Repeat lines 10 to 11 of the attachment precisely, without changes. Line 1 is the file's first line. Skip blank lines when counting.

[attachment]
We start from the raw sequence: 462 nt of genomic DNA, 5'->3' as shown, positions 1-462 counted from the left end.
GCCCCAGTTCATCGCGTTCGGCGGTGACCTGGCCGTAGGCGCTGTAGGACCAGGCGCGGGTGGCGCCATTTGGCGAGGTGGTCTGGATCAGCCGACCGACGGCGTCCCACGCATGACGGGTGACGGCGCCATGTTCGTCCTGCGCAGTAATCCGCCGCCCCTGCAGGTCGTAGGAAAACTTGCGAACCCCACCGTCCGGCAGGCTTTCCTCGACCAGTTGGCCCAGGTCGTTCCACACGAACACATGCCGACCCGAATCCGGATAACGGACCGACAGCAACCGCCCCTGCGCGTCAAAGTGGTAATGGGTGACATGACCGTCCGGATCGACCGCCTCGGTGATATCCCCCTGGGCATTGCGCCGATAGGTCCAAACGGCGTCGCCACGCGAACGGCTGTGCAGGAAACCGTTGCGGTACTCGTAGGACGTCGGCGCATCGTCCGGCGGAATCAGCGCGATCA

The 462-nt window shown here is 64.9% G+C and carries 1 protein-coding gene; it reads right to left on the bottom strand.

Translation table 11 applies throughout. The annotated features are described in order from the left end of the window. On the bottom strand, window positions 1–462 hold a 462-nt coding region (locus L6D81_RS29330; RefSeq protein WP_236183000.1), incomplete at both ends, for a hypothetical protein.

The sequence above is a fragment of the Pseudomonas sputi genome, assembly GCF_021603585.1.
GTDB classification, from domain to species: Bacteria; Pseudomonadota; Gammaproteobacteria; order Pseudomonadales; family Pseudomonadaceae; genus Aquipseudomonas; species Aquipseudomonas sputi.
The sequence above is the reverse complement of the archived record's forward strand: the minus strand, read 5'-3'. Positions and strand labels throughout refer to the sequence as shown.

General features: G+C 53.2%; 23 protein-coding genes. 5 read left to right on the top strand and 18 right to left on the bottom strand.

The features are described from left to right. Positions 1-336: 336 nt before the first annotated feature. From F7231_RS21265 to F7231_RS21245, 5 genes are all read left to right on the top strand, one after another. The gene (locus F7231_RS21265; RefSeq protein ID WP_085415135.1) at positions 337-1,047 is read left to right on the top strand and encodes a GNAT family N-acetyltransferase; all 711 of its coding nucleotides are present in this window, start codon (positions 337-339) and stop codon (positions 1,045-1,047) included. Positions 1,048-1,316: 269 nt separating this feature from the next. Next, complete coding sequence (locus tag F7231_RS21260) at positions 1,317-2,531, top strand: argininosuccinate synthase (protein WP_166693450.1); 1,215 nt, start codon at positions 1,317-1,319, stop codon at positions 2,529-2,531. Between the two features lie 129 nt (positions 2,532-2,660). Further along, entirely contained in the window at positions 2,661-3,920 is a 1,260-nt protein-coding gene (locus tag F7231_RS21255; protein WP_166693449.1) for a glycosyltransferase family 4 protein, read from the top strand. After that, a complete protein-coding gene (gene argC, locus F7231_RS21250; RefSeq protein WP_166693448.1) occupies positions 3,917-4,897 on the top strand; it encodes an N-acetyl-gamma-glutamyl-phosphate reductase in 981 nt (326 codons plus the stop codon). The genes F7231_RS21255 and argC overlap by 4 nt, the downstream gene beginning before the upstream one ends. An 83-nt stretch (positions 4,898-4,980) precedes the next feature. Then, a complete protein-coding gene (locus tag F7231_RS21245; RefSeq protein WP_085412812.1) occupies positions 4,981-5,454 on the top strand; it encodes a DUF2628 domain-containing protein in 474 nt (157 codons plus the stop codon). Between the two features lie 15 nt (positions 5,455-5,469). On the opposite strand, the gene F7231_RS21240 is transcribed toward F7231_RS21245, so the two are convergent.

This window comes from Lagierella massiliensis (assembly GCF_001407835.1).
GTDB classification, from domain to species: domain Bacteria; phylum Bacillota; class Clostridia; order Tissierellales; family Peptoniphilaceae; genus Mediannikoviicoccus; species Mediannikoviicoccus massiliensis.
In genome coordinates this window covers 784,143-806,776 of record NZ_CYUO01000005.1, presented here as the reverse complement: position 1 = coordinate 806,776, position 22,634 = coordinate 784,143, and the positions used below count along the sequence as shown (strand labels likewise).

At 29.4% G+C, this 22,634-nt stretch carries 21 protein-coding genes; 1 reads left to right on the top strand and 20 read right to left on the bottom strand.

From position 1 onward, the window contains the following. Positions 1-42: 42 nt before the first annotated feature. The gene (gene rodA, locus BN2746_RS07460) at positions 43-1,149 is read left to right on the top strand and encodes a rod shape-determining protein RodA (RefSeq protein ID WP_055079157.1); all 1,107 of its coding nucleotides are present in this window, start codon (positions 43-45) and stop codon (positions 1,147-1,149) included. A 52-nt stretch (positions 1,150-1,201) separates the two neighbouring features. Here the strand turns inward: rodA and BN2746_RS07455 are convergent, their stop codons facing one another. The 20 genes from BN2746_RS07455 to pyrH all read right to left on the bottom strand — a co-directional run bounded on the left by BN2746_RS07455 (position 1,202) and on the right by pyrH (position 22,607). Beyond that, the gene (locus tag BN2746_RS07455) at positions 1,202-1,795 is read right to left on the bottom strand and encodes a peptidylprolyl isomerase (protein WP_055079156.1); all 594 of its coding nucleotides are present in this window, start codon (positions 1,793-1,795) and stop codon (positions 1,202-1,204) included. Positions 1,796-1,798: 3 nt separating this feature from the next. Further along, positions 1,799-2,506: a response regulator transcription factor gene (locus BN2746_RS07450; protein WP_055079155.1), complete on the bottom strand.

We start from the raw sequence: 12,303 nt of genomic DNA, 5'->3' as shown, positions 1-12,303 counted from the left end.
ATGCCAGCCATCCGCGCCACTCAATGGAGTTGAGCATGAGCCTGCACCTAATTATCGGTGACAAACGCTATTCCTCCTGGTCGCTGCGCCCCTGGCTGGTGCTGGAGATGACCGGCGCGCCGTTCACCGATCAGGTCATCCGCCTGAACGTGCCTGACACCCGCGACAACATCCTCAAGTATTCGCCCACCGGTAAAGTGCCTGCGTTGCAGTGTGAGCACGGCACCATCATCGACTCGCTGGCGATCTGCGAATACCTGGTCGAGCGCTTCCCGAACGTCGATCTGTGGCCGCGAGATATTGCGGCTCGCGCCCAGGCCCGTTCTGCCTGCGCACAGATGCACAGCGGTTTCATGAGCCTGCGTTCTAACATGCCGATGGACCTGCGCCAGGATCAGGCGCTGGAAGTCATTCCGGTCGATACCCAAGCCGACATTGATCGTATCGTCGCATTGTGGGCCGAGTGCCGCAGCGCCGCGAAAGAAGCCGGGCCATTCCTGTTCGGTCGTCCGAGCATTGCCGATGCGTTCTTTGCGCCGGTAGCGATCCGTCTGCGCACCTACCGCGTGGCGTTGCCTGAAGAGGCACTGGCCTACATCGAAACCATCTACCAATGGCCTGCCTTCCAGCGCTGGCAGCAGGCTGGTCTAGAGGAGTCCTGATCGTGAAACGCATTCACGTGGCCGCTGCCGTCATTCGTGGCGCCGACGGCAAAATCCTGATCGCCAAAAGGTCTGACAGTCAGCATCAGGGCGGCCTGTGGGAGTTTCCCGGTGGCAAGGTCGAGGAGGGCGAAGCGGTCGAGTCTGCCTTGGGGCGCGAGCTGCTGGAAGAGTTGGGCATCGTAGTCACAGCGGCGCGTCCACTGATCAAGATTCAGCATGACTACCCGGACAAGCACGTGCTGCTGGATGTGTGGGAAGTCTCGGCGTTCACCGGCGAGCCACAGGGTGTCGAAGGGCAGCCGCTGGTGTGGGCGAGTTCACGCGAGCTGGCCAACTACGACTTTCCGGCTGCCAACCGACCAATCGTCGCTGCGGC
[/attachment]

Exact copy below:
This window comes from Lagierella massiliensis (assembly GCF_001407835.1).
GTDB classification, from domain to species: domain Bacteria; phylum Bacillota; class Clostridia; order Tissierellales; family Peptoniphilaceae; genus Mediannikoviicoccus; species Mediannikoviicoccus massiliensis.